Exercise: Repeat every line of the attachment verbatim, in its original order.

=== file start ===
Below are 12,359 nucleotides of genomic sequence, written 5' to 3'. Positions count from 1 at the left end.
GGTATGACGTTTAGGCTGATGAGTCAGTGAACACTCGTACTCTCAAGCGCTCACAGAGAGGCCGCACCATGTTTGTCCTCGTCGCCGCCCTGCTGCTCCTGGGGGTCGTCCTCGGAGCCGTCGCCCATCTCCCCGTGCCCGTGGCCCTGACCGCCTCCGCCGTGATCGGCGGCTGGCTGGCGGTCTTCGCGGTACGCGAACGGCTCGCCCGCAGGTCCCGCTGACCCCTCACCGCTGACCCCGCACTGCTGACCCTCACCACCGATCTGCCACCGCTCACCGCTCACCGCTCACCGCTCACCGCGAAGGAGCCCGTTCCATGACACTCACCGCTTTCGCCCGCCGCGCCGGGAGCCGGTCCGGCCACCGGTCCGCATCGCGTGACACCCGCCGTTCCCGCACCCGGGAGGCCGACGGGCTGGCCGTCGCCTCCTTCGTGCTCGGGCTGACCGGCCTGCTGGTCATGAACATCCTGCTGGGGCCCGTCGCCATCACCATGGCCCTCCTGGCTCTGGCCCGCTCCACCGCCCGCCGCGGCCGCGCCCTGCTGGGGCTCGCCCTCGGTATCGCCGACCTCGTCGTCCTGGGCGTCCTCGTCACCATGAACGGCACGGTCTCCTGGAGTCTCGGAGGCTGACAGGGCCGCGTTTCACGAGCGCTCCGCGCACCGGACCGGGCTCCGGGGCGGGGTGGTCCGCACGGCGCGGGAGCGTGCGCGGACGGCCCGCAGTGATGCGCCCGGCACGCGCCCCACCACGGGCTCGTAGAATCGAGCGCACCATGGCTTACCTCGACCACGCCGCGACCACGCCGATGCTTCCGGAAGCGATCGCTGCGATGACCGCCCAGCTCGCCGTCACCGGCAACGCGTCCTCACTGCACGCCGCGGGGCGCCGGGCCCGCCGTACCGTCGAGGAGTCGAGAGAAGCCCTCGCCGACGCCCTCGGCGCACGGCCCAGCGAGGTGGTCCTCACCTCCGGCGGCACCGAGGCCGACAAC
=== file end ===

Below are 12,359 nucleotides of genomic sequence, written 5' to 3'. Positions count from 1 at the left end.
GGTATGACGTTTAGGCTGATGAGTCAGTGAACACTCGTACTCTCAAGCGCTCACAGAGAGGCCGCACCATGTTTGTCCTCGTCGCCGCCCTGCTGCTCCTGGGGGTCGTCCTCGGAGCCGTCGCCCATCTCCCCGTGCCCGTGGCCCTGACCGCCTCCGCCGTGATCGGCGGCTGGCTGGCGGTCTTCGCGGTACGCGAACGGCTCGCCCGCAGGTCCCGCTGACCCCTCACCGCTGACCCCGCACTGCTGACCCTCACCACCGATCTGCCACCGCTCACCGCTCACCGCTCACCGCTCACCGCGAAGGAGCCCGTTCCATGACACTCACCGCTTTCGCCCGCCGCGCCGGGAGCCGGTCCGGCCACCGGTCCGCATCGCGTGACACCCGCCGTTCCCGCACCCGGGAGGCCGACGGGCTGGCCGTCGCCTCCTTCGTGCTCGGGCTGACCGGCCTGCTGGTCATGAACATCCTGCTGGGGCCCGTCGCCATCACCATGGCCCTCCTGGCTCTGGCCCGCTCCACCGCCCGCCGCGGCCGCGCCCTGCTGGGGCTCGCCCTCGGTATCGCCGACCTCGTCGTCCTGGGCGTCCTCGTCACCATGAACGGCACGGTCTCCTGGAGTCTCGGAGGCTGACAGGGCCGCGTTTCACGAGCGCTCCGCGCACCGGACCGGGCTCCGGGGCGGGGTGGTCCGCACGGCGCGGGAGCGTGCGCGGACGGCCCGCAGTGATGCGCCCGGCACGCGCCCCACCACGGGCTCGTAGAATCGAGCGCACCATGGCTTACCTCGACCACGCCGCGACCACGCCGATGCTTCCGGAAGCGATCGCTGCGATGACCGCCCAGCTCGCCGTCACCGGCAACGCGTCCTCACTGCACGCCGCGGGGCGCCGGGCCCGCCGTACCGTCGAGGAGTCGAGAGAAGCCCTCGCCGACGCCCTCGGCGCACGGCCCAGCGAGGTGGTCCTCACCTCCGGCGGCACCGAGGCCGACAAC